Dan’s Note: The following article is adapted from an interview by Hugh Hewitt for the Hugh Hewitt Radio Show conducted on the day after the election November 7th, 2012. It could just as easily apply to rent control, inspections, evictions and other unfair laws that the Progressives (American Socialists) are currently using to punish housing providers and garner the votes of renters who have yet to sacrifice enough to provide housing for others.
Hugh Hewitt: My guest isLarry Arnn, the president ofHillsdaleCollege. Awhile back, when I was at Hillsdale, Dr. Arnn warned me that the election might well go badly for the cause of constitutional conservatism. I wanted to review the results of the election with him today on the radio show. Larry, welcome.
Larry P. Arnn: Thank you, Hugh, good to be with you – and it did indeed turn out to be a terrible election from the standpoint of constitutionalism. Its results will bring about hardships and set back the time frame for reviving the kind of government our Founders bequeathed to us. I do agree with that. But I very much disagree with the idea that this election marks a decisive event in our politics, or a point of no return.
HH: That’s what I want to discuss, because there are a lot of people who are close saying “game over,” who are tempted not to retreat from politics to go do missionary work, for instance and give up on the republic. But you have made your life’s work the studying of leaders who have refused to do that.
We are obviously a house divided right now and I think it’s safe to say that conditions are going to get significantly worse before they get better.
LPA: That’s right. And the reason you can’t do that, by the way – the reason you can’t retreat into private life and give up on politics is that the cost of doing it is overwhelming. If you don’t live under good laws, life becomes truncated and less happy, injustice becomes customary and civilization is compromised. And one cannot acquiesce in that – one has to be involved. And since politics is natural to us, man is essentially political, as Aristotle says, and since we do live in the greatest modern country (founded that way, at least) we owe it a lot. And many of the people who have seen the republic through to where we are today have gone through things that are worse than this. So first of all, it’s a duty not to give up. But second, there are good reasons to know that the game isn’t over.
HH: What are the reasons?
LPA: One of them is that the election is shot through with contradictions. The obvious contradiction is that we have a divided government. The presidency and the Senate are in the hands of one party, and the House of Representatives and most governorships are in the hands of the other.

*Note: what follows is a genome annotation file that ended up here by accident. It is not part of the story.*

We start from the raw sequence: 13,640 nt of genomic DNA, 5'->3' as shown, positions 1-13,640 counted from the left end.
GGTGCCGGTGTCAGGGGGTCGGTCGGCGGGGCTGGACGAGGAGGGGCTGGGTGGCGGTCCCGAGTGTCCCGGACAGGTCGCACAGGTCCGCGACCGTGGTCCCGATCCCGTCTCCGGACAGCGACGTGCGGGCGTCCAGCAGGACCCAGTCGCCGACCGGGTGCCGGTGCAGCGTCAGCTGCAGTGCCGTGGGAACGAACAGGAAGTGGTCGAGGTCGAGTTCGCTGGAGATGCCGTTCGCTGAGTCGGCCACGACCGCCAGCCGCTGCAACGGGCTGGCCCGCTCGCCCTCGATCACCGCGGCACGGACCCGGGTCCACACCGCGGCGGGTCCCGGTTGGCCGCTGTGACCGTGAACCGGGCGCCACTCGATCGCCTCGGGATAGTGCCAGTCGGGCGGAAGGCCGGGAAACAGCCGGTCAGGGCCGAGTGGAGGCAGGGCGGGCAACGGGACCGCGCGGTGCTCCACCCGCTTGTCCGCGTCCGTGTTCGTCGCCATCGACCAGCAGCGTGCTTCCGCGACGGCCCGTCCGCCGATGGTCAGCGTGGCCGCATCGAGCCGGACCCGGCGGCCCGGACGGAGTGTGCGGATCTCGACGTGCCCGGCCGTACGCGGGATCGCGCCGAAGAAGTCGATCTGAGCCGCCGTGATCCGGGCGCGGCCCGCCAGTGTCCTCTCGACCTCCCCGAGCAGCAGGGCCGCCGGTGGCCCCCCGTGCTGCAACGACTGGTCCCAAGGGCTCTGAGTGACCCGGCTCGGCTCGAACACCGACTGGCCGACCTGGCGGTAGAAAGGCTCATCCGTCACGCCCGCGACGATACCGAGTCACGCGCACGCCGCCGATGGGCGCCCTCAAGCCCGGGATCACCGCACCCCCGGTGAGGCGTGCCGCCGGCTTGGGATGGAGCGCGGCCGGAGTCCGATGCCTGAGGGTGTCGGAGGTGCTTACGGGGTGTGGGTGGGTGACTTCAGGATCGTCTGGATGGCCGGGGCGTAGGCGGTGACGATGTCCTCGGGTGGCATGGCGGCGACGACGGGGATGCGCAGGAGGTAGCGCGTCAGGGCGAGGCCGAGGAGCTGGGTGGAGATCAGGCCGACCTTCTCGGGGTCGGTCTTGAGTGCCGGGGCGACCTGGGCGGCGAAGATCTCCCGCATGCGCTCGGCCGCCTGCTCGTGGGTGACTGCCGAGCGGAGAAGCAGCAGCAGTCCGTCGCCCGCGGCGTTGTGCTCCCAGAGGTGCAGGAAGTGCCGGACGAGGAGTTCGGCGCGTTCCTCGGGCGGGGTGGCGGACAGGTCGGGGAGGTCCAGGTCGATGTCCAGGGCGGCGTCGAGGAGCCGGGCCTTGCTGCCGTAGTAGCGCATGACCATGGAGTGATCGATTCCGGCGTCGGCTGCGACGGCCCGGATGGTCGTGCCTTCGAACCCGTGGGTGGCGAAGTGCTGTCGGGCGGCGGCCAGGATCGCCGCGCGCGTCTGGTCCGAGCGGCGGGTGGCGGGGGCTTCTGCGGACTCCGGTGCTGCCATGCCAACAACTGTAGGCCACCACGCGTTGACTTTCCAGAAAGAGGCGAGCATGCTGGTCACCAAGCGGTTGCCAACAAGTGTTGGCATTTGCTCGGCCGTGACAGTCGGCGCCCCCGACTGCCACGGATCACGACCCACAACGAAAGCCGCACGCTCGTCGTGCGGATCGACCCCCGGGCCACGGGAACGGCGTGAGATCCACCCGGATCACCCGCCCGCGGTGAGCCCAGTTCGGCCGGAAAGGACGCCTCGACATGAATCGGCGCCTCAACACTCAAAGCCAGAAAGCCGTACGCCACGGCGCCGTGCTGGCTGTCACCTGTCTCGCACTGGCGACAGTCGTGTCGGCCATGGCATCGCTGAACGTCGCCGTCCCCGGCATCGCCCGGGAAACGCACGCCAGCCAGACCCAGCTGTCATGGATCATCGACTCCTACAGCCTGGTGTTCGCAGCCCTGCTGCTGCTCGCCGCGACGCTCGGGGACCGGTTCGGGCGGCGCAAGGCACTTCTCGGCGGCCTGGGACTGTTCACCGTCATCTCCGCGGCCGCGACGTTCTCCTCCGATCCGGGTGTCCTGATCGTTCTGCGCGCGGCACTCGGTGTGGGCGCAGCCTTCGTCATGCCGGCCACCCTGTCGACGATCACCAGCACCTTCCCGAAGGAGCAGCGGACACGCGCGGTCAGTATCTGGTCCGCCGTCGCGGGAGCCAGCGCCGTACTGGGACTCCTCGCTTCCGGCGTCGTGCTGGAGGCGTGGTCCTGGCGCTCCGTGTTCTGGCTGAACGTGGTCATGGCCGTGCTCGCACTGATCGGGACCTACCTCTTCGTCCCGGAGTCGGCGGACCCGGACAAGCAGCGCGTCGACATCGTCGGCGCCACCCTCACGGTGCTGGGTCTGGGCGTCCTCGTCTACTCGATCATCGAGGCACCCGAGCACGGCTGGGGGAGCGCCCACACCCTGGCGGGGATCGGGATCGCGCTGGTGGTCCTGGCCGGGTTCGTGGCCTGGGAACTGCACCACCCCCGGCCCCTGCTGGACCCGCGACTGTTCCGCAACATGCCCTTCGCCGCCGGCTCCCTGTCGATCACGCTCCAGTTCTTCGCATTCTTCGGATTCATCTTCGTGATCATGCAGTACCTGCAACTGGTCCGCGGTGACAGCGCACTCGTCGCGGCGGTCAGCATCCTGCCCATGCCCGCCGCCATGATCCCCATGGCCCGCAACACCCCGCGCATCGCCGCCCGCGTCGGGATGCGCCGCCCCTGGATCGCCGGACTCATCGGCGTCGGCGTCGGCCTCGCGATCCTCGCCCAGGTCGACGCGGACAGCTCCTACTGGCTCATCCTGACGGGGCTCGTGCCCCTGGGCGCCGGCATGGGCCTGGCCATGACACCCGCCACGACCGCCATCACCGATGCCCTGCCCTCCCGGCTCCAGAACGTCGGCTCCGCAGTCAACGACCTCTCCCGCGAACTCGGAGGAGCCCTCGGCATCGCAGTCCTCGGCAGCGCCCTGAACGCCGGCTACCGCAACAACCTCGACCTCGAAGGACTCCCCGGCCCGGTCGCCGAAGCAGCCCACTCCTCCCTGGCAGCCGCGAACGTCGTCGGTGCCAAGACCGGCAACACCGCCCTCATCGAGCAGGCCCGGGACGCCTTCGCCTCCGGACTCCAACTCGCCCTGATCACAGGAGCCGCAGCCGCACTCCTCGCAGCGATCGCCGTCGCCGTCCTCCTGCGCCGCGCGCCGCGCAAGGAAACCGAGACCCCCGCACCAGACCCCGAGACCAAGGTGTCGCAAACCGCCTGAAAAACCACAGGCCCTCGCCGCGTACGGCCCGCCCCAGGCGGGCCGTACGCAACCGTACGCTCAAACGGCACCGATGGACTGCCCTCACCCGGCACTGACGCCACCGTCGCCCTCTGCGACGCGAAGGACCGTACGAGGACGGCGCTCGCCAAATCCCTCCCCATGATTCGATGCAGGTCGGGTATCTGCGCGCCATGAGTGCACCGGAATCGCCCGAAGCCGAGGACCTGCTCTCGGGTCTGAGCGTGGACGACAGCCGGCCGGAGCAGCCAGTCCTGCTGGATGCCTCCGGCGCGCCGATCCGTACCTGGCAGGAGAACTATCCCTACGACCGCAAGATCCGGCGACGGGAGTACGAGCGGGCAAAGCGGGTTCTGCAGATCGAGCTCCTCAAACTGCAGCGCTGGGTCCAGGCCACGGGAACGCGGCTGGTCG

A second contradiction is that a large majority of people continued to say in the exit polls that they were against raising taxes in order to cut the deficit. One might be cynical and put that down to an irresponsible refusal to pay for existing benefits – to get more and more “free stuff.” But for a long time now, opinion polls have pointed towards the existence of a broad majority of Americans who favor smaller government. This obviously contradicts the re-election of the president and the Democratic gains in the senate. The country is still a house divided against itself, and that’s dangerous. But it doesn’t mean that there’s been a resolution. It means in fact, the opposite; there is not a resolution. That resolution still has to be made and the making of it lies ahead of us, not behind us.
HH: Reminding us of the words from scripture that a house divided against itself cannot stand reminds us also ofLincoln. What is the applicability ofLincoln’s situation to our own?
LPA: Lincoln’s argument was that either slavery is right or freedom is right and that the country couldn’t long stand if it was divided on which was so. There was an argument that slavery should be allowed to spread and be protected as a good thing, and there was an argument that slavery violatedAmerica’s principles and should be kept from spreading. There’s almost an exact parallel today, because the people who founded our country believed and wrote – and established a Constitution to provide – that there must never be unlimited rule by any man or group of men over other men. And our government is getting to a place where it threatens to become limitless.
Not only that, but government itself has become a strong force in elections – much of the money funding the party of big government comes from inside the government through public employee unions – not to mention corporations, so many of which receive a form of welfare from the government. This new development represents a dangerous corruption of the election process – and elections are the only means left to Americans to limit government. It’s a real problem.
President Obama in this first two years, pushed through Obamacare and Dodd-Frank, which are significant. They will do a lot of damage and we are stuck with them for now because of the election.
HH: Another new form of corruption is what I call the media-industrial complex. We seem to be in uncharted waters now. The Framers of the Constitution were geniuses, but we will see if their wisdom is up to these new challenges.